Her Die by Melinda Leigh is another winner. What makes
all of her series interesting is the intertwining with her
older series. Known for her interesting characters, intricate
relationships, and a riveting mystery, this book falls in
line with the rest of her novels.
are in the same genre, a law enforcement type mystery crime
fiction. The biggest differences are the characters’
personalities. Bree is more interesting because Morgan is
too perfect. Bree is a lot more flawed and has a lot more
to overcome. Morgan has had a lot more support while Bree
is on her own a lot. Readers get to see Stella Dane from an
outsider’s perspective, Bree and Matt. They learn to
understand she is a dedicated detective. In this one, Stella
gets a little frustrated because she is not in control like
she wants to be. I provided a different viewpoint for an old
novel opens shortly after the first book has left off. The
protagonist, Bree Taggart, still battles the memories of her
father killing her mother and then himself and her younger
sister being murdered more than two decades later, which has
Bree as the guardian of her niece and nephew. Bree is now
the sheriff of a department where some are unhappy with that
choice, and to make matters worse, there are budget constraints.
There is a relatable quote. “You are referring to the
quote, “You can’t stop feeling emotions, but you
can stop acting on them. Or worse even yet— reacting.
We are supposed to be professionals. If we can't keep control
of ourselves, we lose control of the situation. We need to
keep a clear head. Sometimes that is damned hard, especially
when some scumbag spits in your face or urinates in the back
of your patrol car… But we are in a position of authority,
and that comes with the responsibility to never abuse it."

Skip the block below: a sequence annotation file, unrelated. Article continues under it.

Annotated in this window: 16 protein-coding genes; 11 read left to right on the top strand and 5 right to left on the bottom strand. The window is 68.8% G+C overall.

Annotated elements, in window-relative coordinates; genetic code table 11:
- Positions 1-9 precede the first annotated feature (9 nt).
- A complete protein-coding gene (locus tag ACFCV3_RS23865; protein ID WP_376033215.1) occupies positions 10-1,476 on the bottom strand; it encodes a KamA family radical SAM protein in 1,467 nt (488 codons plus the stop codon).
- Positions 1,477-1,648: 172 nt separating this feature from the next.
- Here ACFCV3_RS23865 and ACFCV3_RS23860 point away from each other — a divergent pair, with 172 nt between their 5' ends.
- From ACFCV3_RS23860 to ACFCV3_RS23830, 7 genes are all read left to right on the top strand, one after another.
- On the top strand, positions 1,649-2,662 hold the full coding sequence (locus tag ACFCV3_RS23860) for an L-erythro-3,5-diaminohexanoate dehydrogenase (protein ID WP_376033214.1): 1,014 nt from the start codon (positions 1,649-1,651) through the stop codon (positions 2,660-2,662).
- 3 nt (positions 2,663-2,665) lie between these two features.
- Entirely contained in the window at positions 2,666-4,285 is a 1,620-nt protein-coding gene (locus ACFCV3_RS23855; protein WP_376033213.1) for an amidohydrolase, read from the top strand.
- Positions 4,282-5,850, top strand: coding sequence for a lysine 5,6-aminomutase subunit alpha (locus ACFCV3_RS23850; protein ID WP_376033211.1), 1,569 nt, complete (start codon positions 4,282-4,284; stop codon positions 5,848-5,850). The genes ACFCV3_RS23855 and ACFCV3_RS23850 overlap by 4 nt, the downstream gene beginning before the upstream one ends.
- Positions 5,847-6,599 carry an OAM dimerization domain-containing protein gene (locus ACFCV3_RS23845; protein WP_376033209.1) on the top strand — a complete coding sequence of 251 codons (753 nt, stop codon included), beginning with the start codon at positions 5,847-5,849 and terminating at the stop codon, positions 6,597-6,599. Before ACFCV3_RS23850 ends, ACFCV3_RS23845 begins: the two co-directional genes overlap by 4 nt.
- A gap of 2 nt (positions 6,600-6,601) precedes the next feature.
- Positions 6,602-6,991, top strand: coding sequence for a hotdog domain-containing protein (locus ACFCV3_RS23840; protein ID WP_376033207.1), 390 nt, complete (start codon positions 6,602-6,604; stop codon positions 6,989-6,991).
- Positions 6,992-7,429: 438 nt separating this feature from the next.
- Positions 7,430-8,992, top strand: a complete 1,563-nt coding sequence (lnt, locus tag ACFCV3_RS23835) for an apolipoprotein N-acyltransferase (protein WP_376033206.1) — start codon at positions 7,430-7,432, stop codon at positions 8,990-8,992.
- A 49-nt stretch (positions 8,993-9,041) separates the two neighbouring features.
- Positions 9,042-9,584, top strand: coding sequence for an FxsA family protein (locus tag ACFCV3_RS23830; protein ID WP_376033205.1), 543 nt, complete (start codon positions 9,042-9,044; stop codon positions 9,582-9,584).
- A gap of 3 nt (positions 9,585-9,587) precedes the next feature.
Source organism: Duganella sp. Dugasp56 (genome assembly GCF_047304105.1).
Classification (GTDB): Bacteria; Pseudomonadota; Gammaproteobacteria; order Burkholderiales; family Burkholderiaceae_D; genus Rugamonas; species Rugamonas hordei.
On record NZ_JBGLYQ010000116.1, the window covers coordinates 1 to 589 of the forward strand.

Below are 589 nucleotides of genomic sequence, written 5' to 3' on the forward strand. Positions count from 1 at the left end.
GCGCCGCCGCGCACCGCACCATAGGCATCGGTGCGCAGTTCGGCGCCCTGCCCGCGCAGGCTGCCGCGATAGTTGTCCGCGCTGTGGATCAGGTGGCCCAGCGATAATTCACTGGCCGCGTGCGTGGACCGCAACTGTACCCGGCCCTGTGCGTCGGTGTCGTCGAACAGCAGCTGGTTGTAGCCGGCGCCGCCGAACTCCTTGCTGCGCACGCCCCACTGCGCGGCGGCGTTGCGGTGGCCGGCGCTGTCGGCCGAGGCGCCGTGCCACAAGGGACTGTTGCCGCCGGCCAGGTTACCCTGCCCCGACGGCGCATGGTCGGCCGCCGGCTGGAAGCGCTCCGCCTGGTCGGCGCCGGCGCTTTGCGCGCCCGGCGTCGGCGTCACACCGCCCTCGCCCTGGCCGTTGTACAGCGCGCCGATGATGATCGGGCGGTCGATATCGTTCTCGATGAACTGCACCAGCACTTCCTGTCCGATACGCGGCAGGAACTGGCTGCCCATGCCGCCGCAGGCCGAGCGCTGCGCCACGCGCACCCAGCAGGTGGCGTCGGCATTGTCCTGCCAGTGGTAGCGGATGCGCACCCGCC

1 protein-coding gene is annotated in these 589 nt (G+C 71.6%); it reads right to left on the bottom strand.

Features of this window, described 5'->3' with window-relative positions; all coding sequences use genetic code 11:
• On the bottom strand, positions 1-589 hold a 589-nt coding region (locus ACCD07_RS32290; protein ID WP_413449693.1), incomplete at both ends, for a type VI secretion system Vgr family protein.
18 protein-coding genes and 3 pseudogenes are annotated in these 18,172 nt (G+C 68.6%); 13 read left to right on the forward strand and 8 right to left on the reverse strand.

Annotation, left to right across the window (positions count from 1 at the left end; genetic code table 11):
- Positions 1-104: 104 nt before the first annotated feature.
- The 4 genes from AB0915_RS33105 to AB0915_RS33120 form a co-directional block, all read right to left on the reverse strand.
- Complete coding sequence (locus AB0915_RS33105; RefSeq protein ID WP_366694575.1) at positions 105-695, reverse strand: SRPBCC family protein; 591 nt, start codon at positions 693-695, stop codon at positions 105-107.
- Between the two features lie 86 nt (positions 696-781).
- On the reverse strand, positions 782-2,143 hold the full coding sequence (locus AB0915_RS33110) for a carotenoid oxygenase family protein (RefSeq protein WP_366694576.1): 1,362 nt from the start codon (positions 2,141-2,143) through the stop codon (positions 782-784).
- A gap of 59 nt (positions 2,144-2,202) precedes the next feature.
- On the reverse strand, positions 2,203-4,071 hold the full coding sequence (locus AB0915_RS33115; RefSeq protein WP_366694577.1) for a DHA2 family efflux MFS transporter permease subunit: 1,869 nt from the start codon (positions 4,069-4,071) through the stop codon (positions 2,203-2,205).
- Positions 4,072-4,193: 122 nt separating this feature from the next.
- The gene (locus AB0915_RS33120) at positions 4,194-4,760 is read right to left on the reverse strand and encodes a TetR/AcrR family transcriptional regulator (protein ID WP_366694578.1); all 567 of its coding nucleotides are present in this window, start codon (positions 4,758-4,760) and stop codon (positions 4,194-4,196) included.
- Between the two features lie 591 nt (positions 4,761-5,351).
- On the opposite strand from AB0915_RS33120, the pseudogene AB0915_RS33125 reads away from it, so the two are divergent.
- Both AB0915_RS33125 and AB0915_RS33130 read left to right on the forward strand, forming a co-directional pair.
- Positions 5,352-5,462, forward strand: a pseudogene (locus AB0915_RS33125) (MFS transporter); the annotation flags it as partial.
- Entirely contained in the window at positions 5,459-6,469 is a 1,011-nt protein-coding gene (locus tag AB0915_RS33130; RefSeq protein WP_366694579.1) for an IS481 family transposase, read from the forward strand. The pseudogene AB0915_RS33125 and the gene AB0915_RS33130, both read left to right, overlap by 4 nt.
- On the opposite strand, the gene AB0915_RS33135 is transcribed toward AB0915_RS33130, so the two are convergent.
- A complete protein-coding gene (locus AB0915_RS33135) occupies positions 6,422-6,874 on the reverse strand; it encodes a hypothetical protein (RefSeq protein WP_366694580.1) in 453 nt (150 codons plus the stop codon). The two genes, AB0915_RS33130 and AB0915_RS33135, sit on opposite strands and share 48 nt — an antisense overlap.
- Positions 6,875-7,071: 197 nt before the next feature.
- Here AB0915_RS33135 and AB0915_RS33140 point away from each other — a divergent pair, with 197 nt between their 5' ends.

Bree was saying nobody is perfect and that every set of humans
have good and bad people. There is always a shade of grey.
Just like characters, humans are more complex with flaws and
faults. Bree understands that she works with professionals
and have situations which are complex with a split second
to make a decision."
The mystery opens with Bree being called to a shooting in
a campground surrounded by cabins. A young woman, Alyssa,
swears to her she has heard a gunshot and that her friend
has been killed. She explains that they were squatting in
one of the campground cabins because they are homeless and
needed to get out of the cold. Bree is perplexed because there
is no body, no blood, and no evidence.
To get to the bottom of what happened, Bree calls in former
deputy Matt Flynn and his K-9 to track the killer and find
the supposed victim's body. They discover the battered corpse
of a missing university student under the ice in Grey Lake,
but it's not the victim they were looking for. After more
bodies are found, Bree and Matt must find the link between
the victims. After Alyssa disappears, Bree knows she must
find her before she is also murdered.
This is an excellent story with plenty of edge of your seat
action and suspense, including several twists that keep the
reader guessing. All the characters are relatable and realistic,
with an intense narrative.